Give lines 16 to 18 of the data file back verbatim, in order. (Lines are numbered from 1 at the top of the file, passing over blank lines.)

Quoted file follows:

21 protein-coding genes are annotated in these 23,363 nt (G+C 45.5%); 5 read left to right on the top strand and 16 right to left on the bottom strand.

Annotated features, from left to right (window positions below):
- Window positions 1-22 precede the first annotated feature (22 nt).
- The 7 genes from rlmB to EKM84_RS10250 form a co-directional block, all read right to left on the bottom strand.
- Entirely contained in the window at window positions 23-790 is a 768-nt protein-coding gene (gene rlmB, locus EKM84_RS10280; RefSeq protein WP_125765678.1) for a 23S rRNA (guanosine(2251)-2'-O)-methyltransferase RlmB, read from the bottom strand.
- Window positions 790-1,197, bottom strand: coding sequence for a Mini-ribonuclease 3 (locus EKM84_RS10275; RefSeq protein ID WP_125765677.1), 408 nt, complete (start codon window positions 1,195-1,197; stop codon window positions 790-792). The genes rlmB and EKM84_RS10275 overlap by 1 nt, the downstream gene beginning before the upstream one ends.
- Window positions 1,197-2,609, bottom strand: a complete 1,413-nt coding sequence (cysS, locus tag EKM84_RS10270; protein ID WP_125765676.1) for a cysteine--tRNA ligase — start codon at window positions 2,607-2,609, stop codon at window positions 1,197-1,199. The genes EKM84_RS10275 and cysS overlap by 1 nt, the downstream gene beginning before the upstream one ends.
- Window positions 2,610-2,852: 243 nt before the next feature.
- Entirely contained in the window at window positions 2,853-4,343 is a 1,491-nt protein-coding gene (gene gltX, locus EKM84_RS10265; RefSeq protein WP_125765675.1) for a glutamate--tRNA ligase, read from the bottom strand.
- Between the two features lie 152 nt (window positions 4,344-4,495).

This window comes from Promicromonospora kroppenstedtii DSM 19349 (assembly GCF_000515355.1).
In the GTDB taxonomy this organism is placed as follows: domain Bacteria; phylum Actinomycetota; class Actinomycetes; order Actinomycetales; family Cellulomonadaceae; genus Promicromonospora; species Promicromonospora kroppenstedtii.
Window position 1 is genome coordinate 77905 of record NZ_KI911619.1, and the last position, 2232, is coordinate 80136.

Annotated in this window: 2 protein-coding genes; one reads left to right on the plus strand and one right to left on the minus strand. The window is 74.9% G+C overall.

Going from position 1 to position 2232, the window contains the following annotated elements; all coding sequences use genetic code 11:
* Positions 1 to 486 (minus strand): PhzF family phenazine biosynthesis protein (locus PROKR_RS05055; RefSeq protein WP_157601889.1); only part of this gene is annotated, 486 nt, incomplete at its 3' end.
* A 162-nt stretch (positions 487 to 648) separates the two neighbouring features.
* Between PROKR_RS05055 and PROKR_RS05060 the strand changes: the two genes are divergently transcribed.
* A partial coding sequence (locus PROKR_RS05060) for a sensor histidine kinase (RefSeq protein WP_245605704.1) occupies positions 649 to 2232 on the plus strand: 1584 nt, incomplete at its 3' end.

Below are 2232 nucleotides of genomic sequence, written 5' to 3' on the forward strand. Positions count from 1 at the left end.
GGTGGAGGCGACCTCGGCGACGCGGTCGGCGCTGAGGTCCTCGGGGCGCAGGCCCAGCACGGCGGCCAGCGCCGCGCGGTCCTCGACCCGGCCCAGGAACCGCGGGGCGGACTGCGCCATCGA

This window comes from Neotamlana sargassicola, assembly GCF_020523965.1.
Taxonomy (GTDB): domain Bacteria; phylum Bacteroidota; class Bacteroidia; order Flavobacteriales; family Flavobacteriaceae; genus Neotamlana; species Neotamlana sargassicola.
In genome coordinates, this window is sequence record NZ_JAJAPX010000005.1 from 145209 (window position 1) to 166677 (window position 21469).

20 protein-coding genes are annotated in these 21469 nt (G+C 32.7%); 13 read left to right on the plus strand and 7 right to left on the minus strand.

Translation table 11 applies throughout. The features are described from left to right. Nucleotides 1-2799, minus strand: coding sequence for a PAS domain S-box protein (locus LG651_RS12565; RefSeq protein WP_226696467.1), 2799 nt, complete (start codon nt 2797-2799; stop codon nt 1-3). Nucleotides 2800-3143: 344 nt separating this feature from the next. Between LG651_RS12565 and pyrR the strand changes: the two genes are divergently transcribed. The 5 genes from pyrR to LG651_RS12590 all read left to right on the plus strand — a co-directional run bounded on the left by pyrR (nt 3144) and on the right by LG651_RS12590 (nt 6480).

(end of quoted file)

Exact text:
* Positions 1 to 486 (minus strand): PhzF family phenazine biosynthesis protein (locus PROKR_RS05055; RefSeq protein WP_157601889.1); only part of this gene is annotated, 486 nt, incomplete at its 3' end.
* A 162-nt stretch (positions 487 to 648) separates the two neighbouring features.
* Between PROKR_RS05055 and PROKR_RS05060 the strand changes: the two genes are divergently transcribed.